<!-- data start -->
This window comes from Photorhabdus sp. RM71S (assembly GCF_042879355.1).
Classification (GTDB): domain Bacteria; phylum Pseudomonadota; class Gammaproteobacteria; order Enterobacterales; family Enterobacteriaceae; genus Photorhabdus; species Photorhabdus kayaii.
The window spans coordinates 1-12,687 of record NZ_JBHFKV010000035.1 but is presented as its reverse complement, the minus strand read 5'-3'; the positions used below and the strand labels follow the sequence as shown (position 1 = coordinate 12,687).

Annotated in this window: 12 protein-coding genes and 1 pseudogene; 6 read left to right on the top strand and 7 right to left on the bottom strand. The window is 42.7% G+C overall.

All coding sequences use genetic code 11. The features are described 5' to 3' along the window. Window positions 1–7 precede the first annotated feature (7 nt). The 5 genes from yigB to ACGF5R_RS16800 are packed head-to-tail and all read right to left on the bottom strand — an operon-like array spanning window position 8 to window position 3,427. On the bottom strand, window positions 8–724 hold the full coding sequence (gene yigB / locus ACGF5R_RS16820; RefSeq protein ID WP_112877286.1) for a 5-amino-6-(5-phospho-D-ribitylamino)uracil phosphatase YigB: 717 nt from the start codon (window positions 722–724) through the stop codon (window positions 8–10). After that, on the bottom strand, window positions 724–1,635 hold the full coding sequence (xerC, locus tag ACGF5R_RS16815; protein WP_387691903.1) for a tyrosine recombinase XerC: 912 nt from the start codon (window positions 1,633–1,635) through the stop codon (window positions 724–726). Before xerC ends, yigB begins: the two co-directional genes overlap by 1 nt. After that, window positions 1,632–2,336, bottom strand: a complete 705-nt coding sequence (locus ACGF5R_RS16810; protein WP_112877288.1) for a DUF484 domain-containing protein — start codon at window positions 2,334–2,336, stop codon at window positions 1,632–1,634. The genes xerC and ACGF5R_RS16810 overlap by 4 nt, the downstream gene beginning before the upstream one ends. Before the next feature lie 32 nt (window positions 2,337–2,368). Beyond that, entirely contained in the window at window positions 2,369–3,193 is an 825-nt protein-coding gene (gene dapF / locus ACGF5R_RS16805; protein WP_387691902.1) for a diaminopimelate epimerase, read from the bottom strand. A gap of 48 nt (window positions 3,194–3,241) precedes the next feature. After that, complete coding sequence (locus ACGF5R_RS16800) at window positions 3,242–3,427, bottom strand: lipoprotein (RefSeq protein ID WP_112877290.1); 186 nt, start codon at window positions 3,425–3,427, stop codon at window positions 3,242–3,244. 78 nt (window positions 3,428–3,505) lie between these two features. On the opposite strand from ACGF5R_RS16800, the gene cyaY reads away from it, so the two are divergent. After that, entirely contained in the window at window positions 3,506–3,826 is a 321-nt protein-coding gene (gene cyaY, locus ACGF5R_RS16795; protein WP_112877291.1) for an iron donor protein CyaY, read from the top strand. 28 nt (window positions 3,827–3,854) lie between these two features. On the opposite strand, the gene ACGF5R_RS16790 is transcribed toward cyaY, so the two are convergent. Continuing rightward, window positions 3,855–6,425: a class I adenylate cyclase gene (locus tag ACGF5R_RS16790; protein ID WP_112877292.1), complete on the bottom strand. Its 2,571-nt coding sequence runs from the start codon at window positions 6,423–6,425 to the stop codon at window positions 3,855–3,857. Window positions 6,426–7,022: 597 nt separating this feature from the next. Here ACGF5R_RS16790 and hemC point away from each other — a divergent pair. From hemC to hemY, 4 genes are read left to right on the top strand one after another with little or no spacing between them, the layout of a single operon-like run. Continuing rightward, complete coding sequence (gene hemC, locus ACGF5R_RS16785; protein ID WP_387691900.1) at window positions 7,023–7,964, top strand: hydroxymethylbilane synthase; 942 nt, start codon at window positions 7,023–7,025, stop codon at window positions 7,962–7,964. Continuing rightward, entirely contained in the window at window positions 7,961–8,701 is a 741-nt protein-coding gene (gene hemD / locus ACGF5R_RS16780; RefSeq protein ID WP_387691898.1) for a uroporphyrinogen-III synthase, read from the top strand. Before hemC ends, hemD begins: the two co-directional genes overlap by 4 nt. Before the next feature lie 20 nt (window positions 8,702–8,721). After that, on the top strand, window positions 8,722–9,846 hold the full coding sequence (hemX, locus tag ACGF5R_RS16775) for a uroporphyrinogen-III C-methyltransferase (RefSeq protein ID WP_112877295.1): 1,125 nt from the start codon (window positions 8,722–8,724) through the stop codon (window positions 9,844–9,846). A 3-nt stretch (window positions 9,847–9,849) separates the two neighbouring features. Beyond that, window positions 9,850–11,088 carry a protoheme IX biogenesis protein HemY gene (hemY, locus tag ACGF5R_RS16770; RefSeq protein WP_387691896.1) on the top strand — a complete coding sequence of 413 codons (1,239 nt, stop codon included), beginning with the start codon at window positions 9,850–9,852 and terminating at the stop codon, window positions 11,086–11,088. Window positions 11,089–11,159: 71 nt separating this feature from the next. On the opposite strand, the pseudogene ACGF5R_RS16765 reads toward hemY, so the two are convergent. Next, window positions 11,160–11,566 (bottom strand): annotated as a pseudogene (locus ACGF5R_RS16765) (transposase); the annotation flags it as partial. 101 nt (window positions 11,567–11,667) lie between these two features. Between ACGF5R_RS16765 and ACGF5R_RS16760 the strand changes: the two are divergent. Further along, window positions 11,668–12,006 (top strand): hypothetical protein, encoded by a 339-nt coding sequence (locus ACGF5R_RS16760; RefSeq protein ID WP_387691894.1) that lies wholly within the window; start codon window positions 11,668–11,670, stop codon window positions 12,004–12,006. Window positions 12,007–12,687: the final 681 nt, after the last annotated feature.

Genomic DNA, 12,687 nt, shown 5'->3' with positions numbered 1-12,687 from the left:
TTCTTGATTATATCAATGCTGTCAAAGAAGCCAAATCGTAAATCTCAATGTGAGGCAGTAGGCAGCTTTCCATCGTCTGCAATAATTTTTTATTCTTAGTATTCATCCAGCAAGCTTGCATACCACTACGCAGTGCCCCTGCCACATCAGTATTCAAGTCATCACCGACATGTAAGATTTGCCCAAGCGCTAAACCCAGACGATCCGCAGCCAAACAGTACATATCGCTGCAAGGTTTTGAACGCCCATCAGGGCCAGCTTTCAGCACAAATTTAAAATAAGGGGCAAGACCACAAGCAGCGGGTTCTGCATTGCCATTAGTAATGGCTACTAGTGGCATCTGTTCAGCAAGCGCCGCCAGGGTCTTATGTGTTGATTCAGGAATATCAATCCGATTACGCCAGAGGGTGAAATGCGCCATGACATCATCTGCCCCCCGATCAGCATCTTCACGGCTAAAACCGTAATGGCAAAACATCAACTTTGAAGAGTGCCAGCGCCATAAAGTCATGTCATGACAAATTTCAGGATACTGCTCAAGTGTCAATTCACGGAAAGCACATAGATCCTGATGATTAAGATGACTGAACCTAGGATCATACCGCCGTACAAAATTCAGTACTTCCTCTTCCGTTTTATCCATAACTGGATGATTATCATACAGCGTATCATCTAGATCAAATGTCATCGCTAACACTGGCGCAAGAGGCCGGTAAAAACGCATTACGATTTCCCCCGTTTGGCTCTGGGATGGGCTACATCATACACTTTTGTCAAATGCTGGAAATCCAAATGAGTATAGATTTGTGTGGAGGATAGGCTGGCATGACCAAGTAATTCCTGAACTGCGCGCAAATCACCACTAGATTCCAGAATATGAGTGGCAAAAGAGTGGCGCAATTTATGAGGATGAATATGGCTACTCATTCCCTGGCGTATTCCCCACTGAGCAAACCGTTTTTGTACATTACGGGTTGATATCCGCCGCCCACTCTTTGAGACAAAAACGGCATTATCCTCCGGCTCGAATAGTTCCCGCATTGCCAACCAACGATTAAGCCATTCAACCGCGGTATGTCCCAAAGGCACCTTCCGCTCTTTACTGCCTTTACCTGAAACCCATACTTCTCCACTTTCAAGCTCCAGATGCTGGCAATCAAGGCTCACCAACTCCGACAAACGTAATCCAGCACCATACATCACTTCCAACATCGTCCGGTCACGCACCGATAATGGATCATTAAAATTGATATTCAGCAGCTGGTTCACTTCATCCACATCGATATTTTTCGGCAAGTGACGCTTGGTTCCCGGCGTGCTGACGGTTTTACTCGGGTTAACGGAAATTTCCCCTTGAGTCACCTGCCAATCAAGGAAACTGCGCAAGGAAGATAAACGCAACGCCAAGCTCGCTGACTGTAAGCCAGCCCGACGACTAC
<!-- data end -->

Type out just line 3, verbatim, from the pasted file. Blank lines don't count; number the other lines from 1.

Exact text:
The window spans coordinates 1-12,687 of record NZ_JBHFKV010000035.1 but is presented as its reverse complement, the minus strand read 5'-3'; the positions used below and the strand labels follow the sequence as shown (position 1 = coordinate 12,687).